White House: Trump Still Won't Apologize To Obama Over Wiretapping

Press secretary Sean Spicer said they are only in the "first chapter" of this investigation.

WASHINGTON ― President Donald Trump will not be apologizing to Barack Obama or backing away from his claim that the former president wiretapped Trump Tower, even though basically everyone who would be in a position to know what happened has publicly rebuked his theory.

“This is still ongoing,” White House press secretary Sean Spicer said Monday.

It is not ongoing anywhere but at the White House. On Monday, FBI Director James Comey told the House Intelligence Committee that he has seen nothing to back up Trump.

“I have no information that supports those tweets, and we have looked carefully inside the FBI,” he said.

In addition to Comey, Obama, the heads of the House and Senate Intelligence Committees and the former director of national intelligence have all said the former president did not spy on Trump during the campaign.

But those repudiations are not enough for the president and his staff, who believe there may be more down the rabbit hole.

“I get you guys want to know the end of the book right now. But we are on the first chapter of this process,” Spicer said.

The White House has tried to shift attention away from Trump’s March 4 tweetstorm ― and the investigation into ties between Russian officials and his campaign aides ― by drawing attention to leaks coming from within the intelligence agencies. Those leaks, the administration says, are the real problem. Spicer pointed to media reports that revealed Michael Flynn, Trump’s one-time national security adviser, talked with the Russian ambassador during the campaign.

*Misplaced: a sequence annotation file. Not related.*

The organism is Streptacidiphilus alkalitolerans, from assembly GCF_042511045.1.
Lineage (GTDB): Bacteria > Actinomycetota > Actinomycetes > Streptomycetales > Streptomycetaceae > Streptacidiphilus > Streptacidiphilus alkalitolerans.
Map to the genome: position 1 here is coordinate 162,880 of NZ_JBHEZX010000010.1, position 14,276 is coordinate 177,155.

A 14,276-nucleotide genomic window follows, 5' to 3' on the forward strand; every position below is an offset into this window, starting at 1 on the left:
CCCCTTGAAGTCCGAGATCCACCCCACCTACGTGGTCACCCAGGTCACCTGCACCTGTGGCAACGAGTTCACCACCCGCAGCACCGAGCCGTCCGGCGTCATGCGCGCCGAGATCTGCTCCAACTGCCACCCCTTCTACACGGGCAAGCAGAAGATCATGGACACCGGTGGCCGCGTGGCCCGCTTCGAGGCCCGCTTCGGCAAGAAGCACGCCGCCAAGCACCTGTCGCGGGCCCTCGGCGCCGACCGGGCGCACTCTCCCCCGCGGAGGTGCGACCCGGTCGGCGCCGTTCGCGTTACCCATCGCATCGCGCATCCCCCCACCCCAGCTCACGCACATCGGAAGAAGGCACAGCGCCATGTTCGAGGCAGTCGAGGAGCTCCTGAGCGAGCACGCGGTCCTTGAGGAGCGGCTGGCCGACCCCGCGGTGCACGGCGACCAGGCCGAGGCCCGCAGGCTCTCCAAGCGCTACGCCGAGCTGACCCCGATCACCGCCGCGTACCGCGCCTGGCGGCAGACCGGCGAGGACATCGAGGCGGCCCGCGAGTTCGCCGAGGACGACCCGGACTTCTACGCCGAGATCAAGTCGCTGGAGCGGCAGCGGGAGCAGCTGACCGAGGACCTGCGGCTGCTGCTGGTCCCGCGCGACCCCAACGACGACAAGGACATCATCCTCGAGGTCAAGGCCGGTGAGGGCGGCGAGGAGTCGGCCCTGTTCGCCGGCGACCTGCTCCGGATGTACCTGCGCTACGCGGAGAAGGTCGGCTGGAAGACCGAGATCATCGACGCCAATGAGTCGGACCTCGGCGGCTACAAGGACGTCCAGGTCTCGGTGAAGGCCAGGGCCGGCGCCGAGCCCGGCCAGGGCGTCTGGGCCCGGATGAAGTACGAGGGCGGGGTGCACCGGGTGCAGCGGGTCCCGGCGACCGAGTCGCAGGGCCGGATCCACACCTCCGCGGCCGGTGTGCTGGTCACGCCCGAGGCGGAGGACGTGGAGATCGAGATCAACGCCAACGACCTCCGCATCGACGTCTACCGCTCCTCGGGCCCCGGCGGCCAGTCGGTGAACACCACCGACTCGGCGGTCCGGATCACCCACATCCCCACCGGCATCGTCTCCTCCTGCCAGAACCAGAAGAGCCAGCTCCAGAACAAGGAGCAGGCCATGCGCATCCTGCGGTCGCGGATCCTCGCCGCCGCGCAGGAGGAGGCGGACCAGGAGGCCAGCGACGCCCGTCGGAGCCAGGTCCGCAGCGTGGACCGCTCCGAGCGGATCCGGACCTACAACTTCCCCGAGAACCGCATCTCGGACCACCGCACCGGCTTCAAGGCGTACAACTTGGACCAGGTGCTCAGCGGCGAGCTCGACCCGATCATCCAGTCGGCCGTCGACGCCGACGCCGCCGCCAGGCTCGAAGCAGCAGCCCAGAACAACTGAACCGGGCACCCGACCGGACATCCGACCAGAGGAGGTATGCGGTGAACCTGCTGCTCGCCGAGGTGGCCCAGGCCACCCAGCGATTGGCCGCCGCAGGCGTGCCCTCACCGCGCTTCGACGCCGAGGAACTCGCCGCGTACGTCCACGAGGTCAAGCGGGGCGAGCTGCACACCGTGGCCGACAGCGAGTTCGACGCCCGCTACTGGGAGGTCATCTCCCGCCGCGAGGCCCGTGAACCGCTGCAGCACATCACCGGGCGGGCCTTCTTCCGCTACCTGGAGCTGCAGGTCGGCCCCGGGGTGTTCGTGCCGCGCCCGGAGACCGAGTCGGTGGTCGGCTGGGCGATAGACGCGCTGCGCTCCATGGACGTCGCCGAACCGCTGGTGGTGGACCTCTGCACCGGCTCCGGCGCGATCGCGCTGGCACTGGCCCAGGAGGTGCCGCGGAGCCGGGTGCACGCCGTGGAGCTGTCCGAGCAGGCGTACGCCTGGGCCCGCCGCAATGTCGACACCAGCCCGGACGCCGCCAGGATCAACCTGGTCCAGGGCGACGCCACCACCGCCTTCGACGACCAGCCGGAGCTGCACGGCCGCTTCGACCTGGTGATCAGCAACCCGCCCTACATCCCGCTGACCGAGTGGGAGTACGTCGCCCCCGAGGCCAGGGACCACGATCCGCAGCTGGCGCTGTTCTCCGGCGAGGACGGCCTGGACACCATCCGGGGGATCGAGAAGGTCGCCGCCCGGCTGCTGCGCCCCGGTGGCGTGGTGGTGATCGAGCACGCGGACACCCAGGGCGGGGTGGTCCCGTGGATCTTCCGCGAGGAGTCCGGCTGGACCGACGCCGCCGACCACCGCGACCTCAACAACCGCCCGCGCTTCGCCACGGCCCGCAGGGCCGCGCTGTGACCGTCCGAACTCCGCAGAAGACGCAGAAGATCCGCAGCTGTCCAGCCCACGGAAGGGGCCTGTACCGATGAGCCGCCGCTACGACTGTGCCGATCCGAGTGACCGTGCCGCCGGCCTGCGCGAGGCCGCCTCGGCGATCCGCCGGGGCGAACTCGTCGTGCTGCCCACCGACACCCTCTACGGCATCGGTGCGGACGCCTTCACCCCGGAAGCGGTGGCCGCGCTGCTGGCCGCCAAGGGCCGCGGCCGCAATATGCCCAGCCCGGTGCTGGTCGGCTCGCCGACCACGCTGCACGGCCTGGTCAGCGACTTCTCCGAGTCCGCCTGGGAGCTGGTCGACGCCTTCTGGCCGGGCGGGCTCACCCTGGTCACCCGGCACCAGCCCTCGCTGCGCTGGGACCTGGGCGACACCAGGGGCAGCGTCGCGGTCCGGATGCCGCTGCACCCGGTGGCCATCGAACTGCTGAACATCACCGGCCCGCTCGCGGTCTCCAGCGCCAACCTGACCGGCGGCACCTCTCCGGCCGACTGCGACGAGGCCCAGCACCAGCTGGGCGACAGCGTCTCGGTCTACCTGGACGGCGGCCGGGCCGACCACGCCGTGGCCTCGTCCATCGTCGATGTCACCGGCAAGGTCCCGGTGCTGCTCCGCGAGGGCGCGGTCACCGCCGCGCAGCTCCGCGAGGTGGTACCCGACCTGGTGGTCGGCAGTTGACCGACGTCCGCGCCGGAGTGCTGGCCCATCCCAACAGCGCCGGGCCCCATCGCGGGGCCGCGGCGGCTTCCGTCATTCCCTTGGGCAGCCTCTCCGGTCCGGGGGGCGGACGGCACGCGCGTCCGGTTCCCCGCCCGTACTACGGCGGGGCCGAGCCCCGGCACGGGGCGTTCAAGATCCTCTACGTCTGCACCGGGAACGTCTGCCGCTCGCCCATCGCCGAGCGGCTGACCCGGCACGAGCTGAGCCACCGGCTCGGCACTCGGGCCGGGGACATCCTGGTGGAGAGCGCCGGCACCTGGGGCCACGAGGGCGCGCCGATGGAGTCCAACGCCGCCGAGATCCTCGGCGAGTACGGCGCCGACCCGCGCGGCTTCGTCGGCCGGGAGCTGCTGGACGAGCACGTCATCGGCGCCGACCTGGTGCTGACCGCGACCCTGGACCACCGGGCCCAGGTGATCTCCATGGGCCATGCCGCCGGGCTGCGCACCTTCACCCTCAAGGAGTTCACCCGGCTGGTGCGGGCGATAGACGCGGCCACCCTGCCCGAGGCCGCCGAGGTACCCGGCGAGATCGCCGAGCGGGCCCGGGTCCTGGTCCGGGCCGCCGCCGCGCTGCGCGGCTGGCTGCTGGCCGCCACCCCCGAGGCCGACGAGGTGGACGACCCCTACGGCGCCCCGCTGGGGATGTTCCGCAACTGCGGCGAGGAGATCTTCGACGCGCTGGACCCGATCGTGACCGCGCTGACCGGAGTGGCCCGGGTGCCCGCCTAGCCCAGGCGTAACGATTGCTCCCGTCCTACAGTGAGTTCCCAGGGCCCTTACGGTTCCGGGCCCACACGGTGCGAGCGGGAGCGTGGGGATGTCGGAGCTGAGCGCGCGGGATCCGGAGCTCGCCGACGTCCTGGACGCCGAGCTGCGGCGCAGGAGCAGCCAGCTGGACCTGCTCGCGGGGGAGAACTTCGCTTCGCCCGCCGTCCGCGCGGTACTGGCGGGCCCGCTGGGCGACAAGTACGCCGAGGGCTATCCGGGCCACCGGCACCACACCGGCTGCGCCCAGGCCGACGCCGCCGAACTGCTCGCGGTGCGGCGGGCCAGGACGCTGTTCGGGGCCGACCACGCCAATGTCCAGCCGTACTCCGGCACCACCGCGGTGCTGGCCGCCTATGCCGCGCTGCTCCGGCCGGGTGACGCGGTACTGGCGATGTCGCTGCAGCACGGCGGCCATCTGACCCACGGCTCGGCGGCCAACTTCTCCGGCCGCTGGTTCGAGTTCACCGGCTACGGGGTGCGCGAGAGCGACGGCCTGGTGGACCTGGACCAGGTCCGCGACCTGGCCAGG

“What I am getting at is there’s a lot of information that we have come to learn in terms of what happened in terms of surveillance throughout the 2016 election and the transition,” Spicer said. “And when you look at somebody like Michael Flynn, and you realize that while they might have been looking at somebody else at that time, how does somebody’s name that’s protected by law from being disclosed get put out in the public? ... What were the motives behind that? What else do we need to know? Who was behind that kind of unmasking?”

Those questions don’t have anything to do with whether Trump was correct in tweeting that Obama ordered Trump to be wiretapped during the campaign.

Even some members of Trump’s own party have encouraged the president to apologize to Obama.

On Monday, Spicer also urged people to stop trying to find evidence of collusion between the Russian government and the Trump campaign, saying that you shouldn’t search for something that doesn’t exist.

“There’s a point at which you continue to search for something that everybody who has been briefed hasn’t seen or found. ... So you can continue to look for something, but continuing to look for something that doesn’t exist, doesn’t matter,” Spicer said, without any hint of irony.

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